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The Goals of SQL Tuning
Oracle Tips by Burleson

Oracle SQL tuning is a phenomenally complex subject, and we will begin with a high-level statement of the goals of SQL tuning and get into detail in later chapters.

The Guidelines for SQL Tuning

The cardinal rules of SQL tuning are very straightforward:

1.      There exists only one optimal execution plan for any SQL statement. It is the job of the Oracle DBA to find that execution plan.

2.      Because SQL comes to the Oracle database from external programs, the Oracle DBA must continually monitor the library cache for untuned SQL.

3.      A properly tuned SQL statement will always have the fastest wall-clock execution time. This is usually associated with the execution plan that has the least amount of table I/O.

Now that we have stated the goals, let’s examine some of the specific goals of SQL tuning. There are some general guidelines that all Oracle DBAs must follow in order to improve the performance of their systems. The goals of SQL tuning are simple:

  • Remove unnecessary large-table full-table scans Unnecessary full-table scans cause a huge amount of unnecessary I/O and can drag down an entire database. The tuning expert first evaluates the SQL in terms of the number of rows returned by the query. If the query returns less than 40 percent of the table rows in an ordered table, or 7 percent of the rows in an un-ordered table, the query can be tuned to use an index in lieu of the full-table scan. The most common tuning remedy for unnecessary full-table scans is adding indexes. Standard b-tree indexes can be added to tables, and bitmapped and function-based indexes can also eliminate full-table scans. The decision about removing a full-table scan should be based on a careful examination of the I/O costs of the index scan versus the costs of the full-table scan, factoring in the multi-block reads and possible parallel execution. In some cases an unnecessary full-table scan can be converted to an index scan by adding an index hint to the SQL statement.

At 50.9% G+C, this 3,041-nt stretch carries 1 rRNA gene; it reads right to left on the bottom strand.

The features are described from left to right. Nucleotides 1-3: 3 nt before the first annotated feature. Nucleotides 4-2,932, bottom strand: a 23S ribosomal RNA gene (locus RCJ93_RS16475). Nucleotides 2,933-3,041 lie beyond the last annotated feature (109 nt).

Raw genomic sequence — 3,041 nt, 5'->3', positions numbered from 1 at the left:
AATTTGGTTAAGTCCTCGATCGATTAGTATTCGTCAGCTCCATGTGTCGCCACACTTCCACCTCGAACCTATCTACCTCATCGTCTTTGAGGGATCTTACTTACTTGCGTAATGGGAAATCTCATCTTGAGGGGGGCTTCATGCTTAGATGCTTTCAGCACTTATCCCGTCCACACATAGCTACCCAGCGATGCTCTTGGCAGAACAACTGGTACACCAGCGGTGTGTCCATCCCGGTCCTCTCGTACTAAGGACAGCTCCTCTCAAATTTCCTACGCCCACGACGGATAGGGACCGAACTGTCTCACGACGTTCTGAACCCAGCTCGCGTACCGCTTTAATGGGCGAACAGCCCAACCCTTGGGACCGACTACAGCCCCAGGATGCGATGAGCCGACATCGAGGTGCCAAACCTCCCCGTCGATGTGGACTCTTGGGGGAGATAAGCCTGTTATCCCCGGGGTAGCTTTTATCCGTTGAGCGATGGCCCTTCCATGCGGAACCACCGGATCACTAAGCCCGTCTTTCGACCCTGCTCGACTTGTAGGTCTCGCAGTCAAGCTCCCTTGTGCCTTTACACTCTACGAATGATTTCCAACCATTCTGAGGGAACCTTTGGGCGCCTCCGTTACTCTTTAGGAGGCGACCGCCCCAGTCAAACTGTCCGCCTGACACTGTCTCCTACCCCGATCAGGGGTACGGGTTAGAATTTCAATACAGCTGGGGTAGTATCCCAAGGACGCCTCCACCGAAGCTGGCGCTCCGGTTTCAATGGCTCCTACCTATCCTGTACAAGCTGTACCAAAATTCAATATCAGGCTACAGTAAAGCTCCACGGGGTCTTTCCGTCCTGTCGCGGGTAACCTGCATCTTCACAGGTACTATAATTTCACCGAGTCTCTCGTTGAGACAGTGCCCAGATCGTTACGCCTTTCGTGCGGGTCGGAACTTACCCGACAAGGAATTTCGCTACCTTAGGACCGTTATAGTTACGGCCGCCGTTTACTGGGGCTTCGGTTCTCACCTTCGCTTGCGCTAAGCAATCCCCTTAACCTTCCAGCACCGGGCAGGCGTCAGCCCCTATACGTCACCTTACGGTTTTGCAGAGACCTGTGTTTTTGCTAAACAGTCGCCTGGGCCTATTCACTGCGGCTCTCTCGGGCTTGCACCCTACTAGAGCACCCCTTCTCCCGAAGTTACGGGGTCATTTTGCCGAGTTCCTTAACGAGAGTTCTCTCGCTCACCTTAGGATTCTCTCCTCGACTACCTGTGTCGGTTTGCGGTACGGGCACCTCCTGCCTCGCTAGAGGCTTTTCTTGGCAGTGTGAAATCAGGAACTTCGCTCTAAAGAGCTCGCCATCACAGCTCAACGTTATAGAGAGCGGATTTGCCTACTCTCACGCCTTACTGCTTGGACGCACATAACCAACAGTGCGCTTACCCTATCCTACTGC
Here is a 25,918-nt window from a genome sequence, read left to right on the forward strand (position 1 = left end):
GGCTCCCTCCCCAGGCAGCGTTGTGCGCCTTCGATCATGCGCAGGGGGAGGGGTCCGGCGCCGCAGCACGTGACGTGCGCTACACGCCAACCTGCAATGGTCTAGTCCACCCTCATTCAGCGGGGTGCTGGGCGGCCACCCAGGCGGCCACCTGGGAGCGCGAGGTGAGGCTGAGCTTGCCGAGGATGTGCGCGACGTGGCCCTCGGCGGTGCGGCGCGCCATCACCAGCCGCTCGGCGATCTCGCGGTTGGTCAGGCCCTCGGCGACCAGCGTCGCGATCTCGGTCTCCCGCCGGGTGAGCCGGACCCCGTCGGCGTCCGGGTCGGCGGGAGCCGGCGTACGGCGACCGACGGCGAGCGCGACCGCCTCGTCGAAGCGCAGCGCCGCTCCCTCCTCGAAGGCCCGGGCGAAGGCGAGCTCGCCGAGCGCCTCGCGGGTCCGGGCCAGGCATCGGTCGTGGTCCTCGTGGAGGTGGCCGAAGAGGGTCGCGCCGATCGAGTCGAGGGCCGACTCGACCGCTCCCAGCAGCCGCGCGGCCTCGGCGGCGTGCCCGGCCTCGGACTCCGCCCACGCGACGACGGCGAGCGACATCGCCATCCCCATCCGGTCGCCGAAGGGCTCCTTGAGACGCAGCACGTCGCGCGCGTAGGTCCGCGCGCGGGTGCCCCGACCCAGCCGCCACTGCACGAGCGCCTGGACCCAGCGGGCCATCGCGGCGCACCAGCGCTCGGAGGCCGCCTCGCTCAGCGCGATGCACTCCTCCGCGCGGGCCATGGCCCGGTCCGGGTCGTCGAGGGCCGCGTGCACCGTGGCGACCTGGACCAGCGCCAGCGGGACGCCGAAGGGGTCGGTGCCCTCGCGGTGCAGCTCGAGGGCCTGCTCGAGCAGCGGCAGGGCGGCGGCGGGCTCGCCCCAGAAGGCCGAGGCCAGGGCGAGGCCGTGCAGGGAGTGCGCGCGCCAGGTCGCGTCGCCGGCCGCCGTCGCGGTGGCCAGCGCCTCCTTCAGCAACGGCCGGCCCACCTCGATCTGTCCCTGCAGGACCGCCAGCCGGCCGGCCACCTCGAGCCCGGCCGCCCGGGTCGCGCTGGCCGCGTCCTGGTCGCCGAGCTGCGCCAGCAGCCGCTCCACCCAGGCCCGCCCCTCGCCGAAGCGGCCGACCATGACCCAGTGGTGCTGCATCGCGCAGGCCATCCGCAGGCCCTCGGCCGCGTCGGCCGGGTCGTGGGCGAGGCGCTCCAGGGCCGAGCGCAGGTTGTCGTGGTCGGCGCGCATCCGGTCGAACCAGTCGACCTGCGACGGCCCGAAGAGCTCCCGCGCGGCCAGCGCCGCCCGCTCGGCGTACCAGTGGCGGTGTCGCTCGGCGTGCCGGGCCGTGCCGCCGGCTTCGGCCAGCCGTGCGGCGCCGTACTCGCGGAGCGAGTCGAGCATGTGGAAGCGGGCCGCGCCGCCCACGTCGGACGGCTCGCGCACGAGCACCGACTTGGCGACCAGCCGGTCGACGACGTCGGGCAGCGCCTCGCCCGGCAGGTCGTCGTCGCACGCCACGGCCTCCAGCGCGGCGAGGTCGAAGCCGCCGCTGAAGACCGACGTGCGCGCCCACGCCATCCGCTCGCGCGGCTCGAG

• Cache small-table full-table scans full-table scan is the fastest In cases where a access method, the tuning professional should ensure that a dedicated data buffer is available for the rows. In Oracle7, you can issue “alter table xxx cache.” In Oracle8 and beyond, the small table can be cached by forcing to into the KEEP pool.

  • Verify optimal index usage improving the speed of This is especially important for queries. Oracle sometimes has a choice of indexes, and the tuning professional must examine each index and ensure that Oracle is using the proper index. This also includes the use of bitmapped and function-based indexes.

These goals may seem deceptively simple, but these tasks make up 90 percent of SQL tuning, and they don’t require a thorough understanding of the internals of Oracle SQL. Next let’s look at a series of tools that we can use to tune SQL statements.

This is an excerpt from "Oracle High-Performance SQL Tuning" by Donald K. Burleson, published by Oracle Press.


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